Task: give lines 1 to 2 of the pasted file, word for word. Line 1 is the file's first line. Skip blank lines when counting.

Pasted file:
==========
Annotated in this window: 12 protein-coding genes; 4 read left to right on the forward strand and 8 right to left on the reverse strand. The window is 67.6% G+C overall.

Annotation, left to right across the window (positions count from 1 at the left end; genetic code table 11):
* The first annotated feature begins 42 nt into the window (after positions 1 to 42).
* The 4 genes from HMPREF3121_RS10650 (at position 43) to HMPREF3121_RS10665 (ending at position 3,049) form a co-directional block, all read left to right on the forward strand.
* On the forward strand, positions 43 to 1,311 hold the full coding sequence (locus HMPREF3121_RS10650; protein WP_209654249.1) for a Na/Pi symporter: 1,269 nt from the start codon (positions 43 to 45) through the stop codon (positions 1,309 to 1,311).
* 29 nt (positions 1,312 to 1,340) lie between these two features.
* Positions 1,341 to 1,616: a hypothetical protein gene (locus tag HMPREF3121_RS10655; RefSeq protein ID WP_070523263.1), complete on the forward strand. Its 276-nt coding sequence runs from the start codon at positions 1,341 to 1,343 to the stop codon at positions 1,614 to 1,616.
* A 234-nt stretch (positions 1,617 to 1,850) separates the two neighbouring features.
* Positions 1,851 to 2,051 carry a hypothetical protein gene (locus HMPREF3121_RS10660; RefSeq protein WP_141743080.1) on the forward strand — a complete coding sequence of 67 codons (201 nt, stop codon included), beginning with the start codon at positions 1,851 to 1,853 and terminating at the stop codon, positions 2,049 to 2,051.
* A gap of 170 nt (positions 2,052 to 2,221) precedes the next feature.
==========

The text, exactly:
Annotated in this window: 12 protein-coding genes; 4 read left to right on the forward strand and 8 right to left on the reverse strand. The window is 67.6% G+C overall.

Annotation, left to right across the window (positions count from 1 at the left end; genetic code table 11):